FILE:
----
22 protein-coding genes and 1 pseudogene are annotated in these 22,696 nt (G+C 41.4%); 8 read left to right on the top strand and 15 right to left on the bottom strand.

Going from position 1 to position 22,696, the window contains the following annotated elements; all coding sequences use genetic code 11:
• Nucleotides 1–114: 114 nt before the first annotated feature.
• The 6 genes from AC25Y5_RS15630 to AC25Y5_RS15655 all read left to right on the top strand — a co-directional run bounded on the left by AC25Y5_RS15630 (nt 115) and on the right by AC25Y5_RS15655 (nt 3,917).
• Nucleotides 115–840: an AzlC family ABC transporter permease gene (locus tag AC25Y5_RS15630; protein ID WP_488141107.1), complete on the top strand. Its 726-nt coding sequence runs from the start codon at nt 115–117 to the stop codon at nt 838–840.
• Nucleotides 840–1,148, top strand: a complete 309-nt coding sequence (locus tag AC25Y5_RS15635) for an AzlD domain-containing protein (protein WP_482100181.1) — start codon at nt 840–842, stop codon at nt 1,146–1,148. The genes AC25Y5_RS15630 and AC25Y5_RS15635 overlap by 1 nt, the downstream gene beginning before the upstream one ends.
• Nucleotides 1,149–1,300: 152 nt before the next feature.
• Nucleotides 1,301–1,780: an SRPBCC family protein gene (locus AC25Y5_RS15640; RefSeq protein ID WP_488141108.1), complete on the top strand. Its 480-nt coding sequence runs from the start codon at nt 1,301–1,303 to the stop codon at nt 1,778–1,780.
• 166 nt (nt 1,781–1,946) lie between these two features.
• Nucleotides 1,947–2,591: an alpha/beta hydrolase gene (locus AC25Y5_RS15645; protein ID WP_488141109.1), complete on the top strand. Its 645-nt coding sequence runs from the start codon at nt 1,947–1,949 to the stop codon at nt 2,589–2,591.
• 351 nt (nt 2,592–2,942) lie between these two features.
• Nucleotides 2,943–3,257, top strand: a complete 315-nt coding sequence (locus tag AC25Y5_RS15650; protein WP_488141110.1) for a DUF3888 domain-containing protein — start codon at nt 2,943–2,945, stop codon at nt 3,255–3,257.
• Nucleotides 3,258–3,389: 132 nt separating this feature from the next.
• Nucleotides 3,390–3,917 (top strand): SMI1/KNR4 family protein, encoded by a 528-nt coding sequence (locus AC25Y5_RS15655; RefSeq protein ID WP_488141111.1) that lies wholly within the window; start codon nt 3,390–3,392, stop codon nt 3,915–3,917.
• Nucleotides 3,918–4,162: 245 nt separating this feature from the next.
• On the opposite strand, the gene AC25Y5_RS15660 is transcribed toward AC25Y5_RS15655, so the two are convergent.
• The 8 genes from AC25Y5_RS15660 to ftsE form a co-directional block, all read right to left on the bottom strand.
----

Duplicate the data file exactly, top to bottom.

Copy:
22 protein-coding genes and 1 pseudogene are annotated in these 22,696 nt (G+C 41.4%); 8 read left to right on the top strand and 15 right to left on the bottom strand.

Going from position 1 to position 22,696, the window contains the following annotated elements; all coding sequences use genetic code 11:
• Nucleotides 1–114: 114 nt before the first annotated feature.
• The 6 genes from AC25Y5_RS15630 to AC25Y5_RS15655 all read left to right on the top strand — a co-directional run bounded on the left by AC25Y5_RS15630 (nt 115) and on the right by AC25Y5_RS15655 (nt 3,917).
• Nucleotides 115–840: an AzlC family ABC transporter permease gene (locus tag AC25Y5_RS15630; protein ID WP_488141107.1), complete on the top strand. Its 726-nt coding sequence runs from the start codon at nt 115–117 to the stop codon at nt 838–840.
• Nucleotides 840–1,148, top strand: a complete 309-nt coding sequence (locus tag AC25Y5_RS15635) for an AzlD domain-containing protein (protein WP_482100181.1) — start codon at nt 840–842, stop codon at nt 1,146–1,148. The genes AC25Y5_RS15630 and AC25Y5_RS15635 overlap by 1 nt, the downstream gene beginning before the upstream one ends.
• Nucleotides 1,149–1,300: 152 nt before the next feature.
• Nucleotides 1,301–1,780: an SRPBCC family protein gene (locus AC25Y5_RS15640; RefSeq protein ID WP_488141108.1), complete on the top strand. Its 480-nt coding sequence runs from the start codon at nt 1,301–1,303 to the stop codon at nt 1,778–1,780.
• 166 nt (nt 1,781–1,946) lie between these two features.
• Nucleotides 1,947–2,591: an alpha/beta hydrolase gene (locus AC25Y5_RS15645; protein ID WP_488141109.1), complete on the top strand. Its 645-nt coding sequence runs from the start codon at nt 1,947–1,949 to the stop codon at nt 2,589–2,591.
• 351 nt (nt 2,592–2,942) lie between these two features.
• Nucleotides 2,943–3,257, top strand: a complete 315-nt coding sequence (locus tag AC25Y5_RS15650; protein WP_488141110.1) for a DUF3888 domain-containing protein — start codon at nt 2,943–2,945, stop codon at nt 3,255–3,257.
• Nucleotides 3,258–3,389: 132 nt separating this feature from the next.
• Nucleotides 3,390–3,917 (top strand): SMI1/KNR4 family protein, encoded by a 528-nt coding sequence (locus AC25Y5_RS15655; RefSeq protein ID WP_488141111.1) that lies wholly within the window; start codon nt 3,390–3,392, stop codon nt 3,915–3,917.
• Nucleotides 3,918–4,162: 245 nt separating this feature from the next.
• On the opposite strand, the gene AC25Y5_RS15660 is transcribed toward AC25Y5_RS15655, so the two are convergent.
• The 8 genes from AC25Y5_RS15660 to ftsE form a co-directional block, all read right to left on the bottom strand.